Around here, people have learned how to live with stone, from the stone, and sometimes for the stone, but often if we look, we do not hear or feel the stone. The stone talks, or better yet, it sings, and these are not mythical stories, ask any stonecutter, whose hands shaped tons of blocks and created numerous delicacies, whether the stone actually sings. You will not be surprised by the answer itself, but you will hear a completely new language that is sometimes used to talk to stone, which is the language of intuition. That voice is sometimes transmitted to the taste hidden in olive oil for which there is no organoleptic unit; the palate feels it because without it Plavac would not be tart, and Pošip would not be as golden, so it is no surprise that the voice of the drywall has only recently been given a modest place on labels and brochures. It is that major thirst or taste, the bouquet that everyone talks about, and it is in fact the taste of limestone and drywall. Terroir, the experts say, is the secret formula of top-quality wines and there is no better evidence for it than Pelješac. It is home to one of the most emblematic Plavac varieties in Pelješac and it comes from an extensive drywall area around Ponikve, where this variety, passing through a thin layer of soil, takes root deep in the limestone and draws from it what it needs the most; adding vigour and character or, if you insist, bouquet, to grapes. And that is precisely what makes the essence of coexistence between a Dalmatian and the rocky landscape, his desire and intuition that led him to realize that nature should not be exploited senselessly, but that he should offer it something sincere, shaping it in accordance with tradition, and it would surely return the favour, be it in the form of the taste of a glass of wine or a drop of olive oil.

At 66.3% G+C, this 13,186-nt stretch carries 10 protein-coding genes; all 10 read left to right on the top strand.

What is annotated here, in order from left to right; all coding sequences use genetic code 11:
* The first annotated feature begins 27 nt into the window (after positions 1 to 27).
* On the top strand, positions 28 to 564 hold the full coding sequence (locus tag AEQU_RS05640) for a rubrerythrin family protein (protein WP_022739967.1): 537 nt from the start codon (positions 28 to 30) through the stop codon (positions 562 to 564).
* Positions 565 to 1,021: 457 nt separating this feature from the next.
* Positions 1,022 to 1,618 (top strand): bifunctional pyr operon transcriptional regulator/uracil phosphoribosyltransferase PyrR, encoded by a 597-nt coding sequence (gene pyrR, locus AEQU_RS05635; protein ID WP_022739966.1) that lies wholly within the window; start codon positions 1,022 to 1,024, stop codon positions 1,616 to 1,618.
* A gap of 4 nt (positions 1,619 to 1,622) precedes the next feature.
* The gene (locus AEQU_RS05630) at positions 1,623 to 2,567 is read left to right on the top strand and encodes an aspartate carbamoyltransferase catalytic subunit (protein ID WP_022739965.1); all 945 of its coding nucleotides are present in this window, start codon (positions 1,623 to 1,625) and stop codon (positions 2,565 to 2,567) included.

Text Filip Bubalo Photos by I. Pervan, M. Jelavić, D. Peroš, M. Romulić & D. Pačić